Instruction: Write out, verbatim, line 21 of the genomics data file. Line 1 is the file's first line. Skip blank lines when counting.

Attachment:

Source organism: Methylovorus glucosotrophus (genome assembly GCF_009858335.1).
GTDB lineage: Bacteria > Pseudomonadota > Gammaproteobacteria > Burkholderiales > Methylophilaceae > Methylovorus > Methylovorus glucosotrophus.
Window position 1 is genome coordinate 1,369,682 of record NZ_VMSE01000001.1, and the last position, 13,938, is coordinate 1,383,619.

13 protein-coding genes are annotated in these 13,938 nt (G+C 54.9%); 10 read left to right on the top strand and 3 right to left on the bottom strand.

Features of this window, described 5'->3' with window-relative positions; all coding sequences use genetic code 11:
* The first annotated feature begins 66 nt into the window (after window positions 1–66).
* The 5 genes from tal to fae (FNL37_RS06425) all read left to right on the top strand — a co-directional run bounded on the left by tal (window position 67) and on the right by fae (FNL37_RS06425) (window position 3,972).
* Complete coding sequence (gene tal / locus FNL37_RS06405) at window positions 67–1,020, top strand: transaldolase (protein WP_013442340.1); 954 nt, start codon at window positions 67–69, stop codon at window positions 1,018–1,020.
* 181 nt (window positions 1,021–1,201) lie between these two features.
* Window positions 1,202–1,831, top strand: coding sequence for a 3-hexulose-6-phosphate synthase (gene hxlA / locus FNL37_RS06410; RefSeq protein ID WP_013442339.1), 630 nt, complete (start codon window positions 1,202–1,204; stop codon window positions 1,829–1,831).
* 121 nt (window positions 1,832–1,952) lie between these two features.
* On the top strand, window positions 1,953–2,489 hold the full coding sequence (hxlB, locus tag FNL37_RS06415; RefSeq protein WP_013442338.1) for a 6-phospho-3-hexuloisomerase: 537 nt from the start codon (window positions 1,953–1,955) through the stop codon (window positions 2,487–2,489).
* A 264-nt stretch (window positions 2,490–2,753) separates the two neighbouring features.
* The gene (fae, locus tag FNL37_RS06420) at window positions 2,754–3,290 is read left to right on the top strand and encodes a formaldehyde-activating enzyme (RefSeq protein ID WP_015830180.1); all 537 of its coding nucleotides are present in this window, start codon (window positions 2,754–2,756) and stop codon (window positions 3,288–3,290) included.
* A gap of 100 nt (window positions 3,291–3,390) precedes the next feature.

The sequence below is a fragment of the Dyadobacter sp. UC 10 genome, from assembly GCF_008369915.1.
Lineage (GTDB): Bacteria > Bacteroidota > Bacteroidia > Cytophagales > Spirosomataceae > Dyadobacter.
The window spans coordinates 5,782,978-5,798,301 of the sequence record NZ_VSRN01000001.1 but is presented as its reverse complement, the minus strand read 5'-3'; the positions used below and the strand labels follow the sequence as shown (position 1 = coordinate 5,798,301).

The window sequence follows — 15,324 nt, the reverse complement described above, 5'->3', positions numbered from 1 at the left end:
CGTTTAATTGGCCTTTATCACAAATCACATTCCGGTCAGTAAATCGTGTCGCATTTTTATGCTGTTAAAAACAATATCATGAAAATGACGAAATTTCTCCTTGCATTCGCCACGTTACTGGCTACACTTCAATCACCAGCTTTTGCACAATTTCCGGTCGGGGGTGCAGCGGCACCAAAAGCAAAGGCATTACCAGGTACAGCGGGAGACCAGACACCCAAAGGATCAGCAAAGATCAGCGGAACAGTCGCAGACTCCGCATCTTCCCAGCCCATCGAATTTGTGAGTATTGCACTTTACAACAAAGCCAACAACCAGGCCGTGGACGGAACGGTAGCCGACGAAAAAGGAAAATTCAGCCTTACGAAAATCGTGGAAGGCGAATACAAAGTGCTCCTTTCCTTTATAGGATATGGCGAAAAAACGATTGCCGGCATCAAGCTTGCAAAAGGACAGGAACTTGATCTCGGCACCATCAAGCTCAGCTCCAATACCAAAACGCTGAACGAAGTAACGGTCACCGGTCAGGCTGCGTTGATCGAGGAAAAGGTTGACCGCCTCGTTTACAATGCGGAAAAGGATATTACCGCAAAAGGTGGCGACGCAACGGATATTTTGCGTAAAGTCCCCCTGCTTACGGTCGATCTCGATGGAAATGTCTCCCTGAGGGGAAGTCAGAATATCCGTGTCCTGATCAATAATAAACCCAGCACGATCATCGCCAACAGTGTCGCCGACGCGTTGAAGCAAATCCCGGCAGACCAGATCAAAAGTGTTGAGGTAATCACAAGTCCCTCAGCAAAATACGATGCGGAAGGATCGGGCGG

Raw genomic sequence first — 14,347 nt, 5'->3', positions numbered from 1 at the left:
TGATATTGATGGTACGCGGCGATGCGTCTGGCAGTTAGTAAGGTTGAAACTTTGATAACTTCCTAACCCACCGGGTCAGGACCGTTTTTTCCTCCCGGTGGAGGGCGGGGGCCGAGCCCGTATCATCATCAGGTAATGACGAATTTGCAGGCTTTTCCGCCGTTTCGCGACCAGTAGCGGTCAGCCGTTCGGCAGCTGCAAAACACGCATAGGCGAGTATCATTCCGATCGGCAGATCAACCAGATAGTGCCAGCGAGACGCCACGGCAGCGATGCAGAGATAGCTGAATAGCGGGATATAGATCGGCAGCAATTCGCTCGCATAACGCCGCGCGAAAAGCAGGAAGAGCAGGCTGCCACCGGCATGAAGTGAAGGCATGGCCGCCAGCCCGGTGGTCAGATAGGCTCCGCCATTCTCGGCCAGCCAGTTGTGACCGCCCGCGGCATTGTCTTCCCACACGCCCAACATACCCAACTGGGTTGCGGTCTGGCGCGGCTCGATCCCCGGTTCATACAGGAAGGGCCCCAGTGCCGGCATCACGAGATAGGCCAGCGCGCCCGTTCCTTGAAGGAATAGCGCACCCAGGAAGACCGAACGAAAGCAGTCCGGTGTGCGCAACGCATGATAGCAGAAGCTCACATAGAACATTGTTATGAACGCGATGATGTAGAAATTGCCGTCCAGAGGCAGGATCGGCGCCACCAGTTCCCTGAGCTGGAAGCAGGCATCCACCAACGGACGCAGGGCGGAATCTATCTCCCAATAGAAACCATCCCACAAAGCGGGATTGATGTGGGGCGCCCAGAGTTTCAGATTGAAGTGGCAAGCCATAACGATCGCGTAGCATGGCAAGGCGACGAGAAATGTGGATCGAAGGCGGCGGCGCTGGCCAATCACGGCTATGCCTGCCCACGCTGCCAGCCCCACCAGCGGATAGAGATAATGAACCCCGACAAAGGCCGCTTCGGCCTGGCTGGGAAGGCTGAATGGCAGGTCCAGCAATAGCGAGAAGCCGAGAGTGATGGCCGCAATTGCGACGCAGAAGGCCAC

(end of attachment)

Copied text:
Raw genomic sequence first — 14,347 nt, 5'->3', positions numbered from 1 at the left: